Periodically I think about Emily Bronte and stories about her I have read. She is my reminder of the importance of the integration of rhythm and nature, when I am working on something that is difficult. So I wrote a few paragraphs about her and uploaded 2 versions of a 17th century Irish poem presented as song:
After reading a number of books about her life, I felt this poem might have inspired the story she developed in Wuthering Heights; her expanded exploration of cycles.
Emily’s constant footsteps into the storms she encountered remain forever as she took the cycles of nature, of weather for the structure of her longest story. She was an observer like Proust, but because her body responded to nature outdoors, and his was tethered to his bed, her work traveled farther, extended itself out, taking as its foundation that which did not speak, was not language.
She once told a story about one of her walks on the moor.The sun had gone down and a storm had begun. She took shelter near a bog. Certain bogs lack oxygen, which is why they perfectly preserve forms of nature once living, (except for bones). And as she waited, lightning struck the bog. There was an explosion and a huge boulder was ejected from it, traveling towards the sky.
She only lived to be 30 years old. She never sought a relationship other than with her brother who was ungrounded, wild and lost; who became bitter and revengeful, then lamenting and regretful. And when he died,Emily followed him. Some have said she became ill from staying too long by his body, in the cold space where he was laid out. Was the window kept open, as was the practice for some:
“After death a window is opened to allow the spirit of the deceased to leave the house, no-one must stand or block the path to the window as this may prevent the spirit from leaving and will bring misfortune to the person who blocks the route. After two hours the window should be closed as this will prevent the spirit from re-entering.”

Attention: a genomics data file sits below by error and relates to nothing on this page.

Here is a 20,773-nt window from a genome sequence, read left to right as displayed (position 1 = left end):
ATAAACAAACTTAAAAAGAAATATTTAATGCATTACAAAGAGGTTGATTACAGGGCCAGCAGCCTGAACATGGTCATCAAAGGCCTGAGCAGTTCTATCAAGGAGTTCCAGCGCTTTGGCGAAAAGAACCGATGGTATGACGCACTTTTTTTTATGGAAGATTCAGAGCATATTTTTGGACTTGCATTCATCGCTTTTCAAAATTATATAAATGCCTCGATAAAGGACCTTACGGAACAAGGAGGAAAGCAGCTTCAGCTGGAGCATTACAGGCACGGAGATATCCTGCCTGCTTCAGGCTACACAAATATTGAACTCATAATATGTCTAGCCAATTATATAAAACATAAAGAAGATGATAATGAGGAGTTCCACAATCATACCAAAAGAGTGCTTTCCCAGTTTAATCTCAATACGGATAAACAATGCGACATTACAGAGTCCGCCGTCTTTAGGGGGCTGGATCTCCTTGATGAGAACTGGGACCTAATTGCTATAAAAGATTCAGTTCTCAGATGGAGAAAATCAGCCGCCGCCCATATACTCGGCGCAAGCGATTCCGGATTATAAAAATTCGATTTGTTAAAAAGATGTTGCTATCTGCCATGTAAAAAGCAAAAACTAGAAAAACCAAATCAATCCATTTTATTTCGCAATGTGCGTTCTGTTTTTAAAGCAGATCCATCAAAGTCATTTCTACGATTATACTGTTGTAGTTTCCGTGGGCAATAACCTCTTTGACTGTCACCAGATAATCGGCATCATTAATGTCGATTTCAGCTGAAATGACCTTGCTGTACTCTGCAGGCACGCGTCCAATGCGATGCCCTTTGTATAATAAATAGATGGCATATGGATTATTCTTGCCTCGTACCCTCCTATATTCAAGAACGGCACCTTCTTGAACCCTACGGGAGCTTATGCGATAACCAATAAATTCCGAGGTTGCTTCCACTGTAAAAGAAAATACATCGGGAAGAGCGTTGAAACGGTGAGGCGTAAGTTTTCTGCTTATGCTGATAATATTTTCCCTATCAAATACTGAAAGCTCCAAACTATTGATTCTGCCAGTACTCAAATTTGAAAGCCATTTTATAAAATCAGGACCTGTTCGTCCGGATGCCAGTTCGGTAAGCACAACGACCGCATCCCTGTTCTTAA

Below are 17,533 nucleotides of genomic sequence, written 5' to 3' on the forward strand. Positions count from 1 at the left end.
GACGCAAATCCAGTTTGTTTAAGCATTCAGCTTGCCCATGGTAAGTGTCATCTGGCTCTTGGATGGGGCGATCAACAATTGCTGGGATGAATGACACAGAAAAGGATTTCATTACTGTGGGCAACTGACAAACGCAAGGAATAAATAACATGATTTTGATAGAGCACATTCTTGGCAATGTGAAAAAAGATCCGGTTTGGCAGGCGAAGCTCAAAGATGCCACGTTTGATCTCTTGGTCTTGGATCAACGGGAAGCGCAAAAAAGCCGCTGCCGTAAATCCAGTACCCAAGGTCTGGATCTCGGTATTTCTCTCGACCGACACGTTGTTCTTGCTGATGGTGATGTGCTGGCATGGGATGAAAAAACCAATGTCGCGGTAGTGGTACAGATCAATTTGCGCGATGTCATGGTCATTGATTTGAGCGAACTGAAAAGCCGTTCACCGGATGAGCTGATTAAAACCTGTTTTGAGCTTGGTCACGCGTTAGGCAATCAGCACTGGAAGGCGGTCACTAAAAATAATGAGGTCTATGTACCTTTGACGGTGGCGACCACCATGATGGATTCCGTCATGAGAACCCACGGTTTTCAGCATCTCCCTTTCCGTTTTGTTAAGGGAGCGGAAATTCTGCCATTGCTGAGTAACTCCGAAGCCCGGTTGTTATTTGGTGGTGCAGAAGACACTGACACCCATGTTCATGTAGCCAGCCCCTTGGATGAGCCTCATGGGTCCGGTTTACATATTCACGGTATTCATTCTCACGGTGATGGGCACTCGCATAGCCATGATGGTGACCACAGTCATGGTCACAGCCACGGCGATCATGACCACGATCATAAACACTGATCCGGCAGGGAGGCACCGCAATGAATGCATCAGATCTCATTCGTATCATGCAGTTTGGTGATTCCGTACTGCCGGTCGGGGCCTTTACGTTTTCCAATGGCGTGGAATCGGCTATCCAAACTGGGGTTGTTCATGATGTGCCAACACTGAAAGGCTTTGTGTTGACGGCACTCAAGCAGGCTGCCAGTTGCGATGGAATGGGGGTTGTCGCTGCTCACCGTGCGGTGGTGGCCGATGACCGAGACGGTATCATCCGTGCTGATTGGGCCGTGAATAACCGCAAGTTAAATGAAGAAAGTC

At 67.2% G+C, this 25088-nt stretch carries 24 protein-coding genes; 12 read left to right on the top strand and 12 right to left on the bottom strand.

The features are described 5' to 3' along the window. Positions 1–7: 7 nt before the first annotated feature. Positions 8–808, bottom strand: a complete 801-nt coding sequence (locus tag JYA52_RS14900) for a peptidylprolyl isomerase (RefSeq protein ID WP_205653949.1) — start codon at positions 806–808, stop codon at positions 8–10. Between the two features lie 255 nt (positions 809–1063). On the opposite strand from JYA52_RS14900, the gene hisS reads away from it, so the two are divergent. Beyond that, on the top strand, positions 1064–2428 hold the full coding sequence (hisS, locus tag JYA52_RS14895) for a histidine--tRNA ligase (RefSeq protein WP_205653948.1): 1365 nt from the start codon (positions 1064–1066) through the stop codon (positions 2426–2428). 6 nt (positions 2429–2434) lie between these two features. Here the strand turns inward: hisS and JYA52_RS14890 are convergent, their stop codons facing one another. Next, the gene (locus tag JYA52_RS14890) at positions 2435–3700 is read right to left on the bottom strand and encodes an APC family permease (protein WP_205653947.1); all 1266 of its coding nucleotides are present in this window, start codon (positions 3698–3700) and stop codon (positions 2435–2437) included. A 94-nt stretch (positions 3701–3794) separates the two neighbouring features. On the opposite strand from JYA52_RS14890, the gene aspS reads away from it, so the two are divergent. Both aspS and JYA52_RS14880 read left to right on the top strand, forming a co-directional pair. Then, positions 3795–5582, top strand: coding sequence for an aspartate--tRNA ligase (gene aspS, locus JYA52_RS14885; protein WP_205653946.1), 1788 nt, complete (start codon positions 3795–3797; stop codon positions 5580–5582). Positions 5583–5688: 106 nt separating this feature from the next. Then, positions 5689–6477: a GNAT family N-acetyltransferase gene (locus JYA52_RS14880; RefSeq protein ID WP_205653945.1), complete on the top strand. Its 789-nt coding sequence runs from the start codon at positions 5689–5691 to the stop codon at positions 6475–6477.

As illness overcame her, she refused medical treatment. She had witnessed many in her family die before her. Yet Charlotte, her sister wrote that despite her weakening state, she kept her schedule, and made it down the stairs, each morning at times barely able to walk. But finally, on the last day, when breathing became impossible, she gave in and asked to seek a doctor. But it was too late.
Still we have the words of Emily. And many of us, (mostly women) have been inspired by her life and her perceived strength; from her telling. It is not because she wrote a story of love, but because she described what love was not, leaving behind a clear trail telling the cruelty of nature, of stoicism, and love that is only part of nature, not something idealized or meant to provide escape.
written in 2013